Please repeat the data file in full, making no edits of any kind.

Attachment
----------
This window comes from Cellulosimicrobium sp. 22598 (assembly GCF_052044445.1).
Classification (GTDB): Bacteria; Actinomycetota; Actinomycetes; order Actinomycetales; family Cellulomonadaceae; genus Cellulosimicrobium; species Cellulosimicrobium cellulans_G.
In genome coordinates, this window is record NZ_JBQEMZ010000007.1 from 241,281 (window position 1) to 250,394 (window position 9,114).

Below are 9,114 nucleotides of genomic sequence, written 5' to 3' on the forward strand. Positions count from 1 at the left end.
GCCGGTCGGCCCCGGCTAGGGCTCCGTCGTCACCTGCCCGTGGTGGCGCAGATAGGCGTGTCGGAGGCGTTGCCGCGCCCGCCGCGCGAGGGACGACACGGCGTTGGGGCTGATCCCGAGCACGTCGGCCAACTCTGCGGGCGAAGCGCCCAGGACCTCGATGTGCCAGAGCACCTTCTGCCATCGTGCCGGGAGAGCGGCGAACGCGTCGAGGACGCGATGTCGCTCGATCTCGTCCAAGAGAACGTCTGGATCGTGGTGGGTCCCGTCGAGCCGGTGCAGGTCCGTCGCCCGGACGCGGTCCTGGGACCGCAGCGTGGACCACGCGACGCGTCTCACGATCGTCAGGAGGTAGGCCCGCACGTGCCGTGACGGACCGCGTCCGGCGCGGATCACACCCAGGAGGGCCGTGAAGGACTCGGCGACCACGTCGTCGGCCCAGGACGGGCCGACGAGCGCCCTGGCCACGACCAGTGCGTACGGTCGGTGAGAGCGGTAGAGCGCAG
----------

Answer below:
This window comes from Cellulosimicrobium sp. 22598 (assembly GCF_052044445.1).
Classification (GTDB): Bacteria; Actinomycetota; Actinomycetes; order Actinomycetales; family Cellulomonadaceae; genus Cellulosimicrobium; species Cellulosimicrobium cellulans_G.
In genome coordinates, this window is record NZ_JBQEMZ010000007.1 from 241,281 (window position 1) to 250,394 (window position 9,114).

Below are 9,114 nucleotides of genomic sequence, written 5' to 3' on the forward strand. Positions count from 1 at the left end.
GCCGGTCGGCCCCGGCTAGGGCTCCGTCGTCACCTGCCCGTGGTGGCGCAGATAGGCGTGTCGGAGGCGTTGCCGCGCCCGCCGCGCGAGGGACGACACGGCGTTGGGGCTGATCCCGAGCACGTCGGCCAACTCTGCGGGCGAAGCGCCCAGGACCTCGATGTGCCAGAGCACCTTCTGCCATCGTGCCGGGAGAGCGGCGAACGCGTCGAGGACGCGATGTCGCTCGATCTCGTCCAAGAGAACGTCTGGATCGTGGTGGGTCCCGTCGAGCCGGTGCAGGTCCGTCGCCCGGACGCGGTCCTGGGACCGCAGCGTGGACCACGCGACGCGTCTCACGATCGTCAGGAGGTAGGCCCGCACGTGCCGTGACGGACCGCGTCCGGCGCGGATCACACCCAGGAGGGCCGTGAAGGACTCGGCGACCACGTCGTCGGCCCAGGACGGGCCGACGAGCGCCCTGGCCACGACCAGTGCGTACGGTCGGTGAGAGCGGTAGAGCGCAG